While a furnace provides heat through the chilliest months of the year, it cannot address dryness in the air. This can especially affect people who experience dry skin in colder months, and can even damage wood flooring or furniture. By regulating humidity levels, a humidifier is an essential component to any home comfort system. But here’s the best part: running a humidifier can save you money. By adding moisture to the air, it helps make your home feel warmer, thereby allowing you to set your thermostat at a lower temperature while still ensuring optimal comfort.

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Smart thermostat
Whether in summer or winter, one temperature setting definitely does not work for all times of the day. Programmable thermostats can help address this issue, allowing users to table a full schedule of weekly temperature settings. But “smart” thermostats take this capability to the next level, allowing homeowners to adjust temperatures according to an infinite number of daily variations. And because the thermostat is controlled from an app on your smartphone, you don’t have to be home to check the settings or make changes! This added flexibility is certainly nice, but the potential for maj or energy savings with a smart thermostat is even nicer.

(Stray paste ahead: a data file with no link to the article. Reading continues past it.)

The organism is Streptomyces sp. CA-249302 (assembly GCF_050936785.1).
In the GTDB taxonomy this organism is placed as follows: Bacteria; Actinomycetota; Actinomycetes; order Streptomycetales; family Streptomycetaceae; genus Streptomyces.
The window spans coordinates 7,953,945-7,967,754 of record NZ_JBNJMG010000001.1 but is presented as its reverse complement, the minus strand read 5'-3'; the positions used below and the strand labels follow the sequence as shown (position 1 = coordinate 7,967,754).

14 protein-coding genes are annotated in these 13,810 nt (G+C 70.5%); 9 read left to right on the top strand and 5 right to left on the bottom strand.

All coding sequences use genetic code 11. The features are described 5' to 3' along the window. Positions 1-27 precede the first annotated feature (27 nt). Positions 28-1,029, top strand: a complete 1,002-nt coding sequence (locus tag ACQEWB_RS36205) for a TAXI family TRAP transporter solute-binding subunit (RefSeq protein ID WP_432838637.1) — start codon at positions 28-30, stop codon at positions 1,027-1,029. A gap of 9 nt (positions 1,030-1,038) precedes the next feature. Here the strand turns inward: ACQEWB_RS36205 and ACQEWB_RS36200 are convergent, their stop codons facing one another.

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Zoned system

In most homes, temperatures can vary significantly from one room, floor or hallway to the next. In a so-called “zoned” system, the home is divided into different “zones”, each with separate temperature controls. A zoned system contains electronically-controlled dampers in the air ducts to regulate air flow and pressure. A central control panel connects to thermostats located in each zone and allows the user to adjust temperature settings based on the needs of each, even as the entire home is served by a single HVAC system. Doing so can improve comfort by delivering the right amount of warm or cold air to the hardest-to-reach corners of the house.

When replacing your furnace is a matter of safety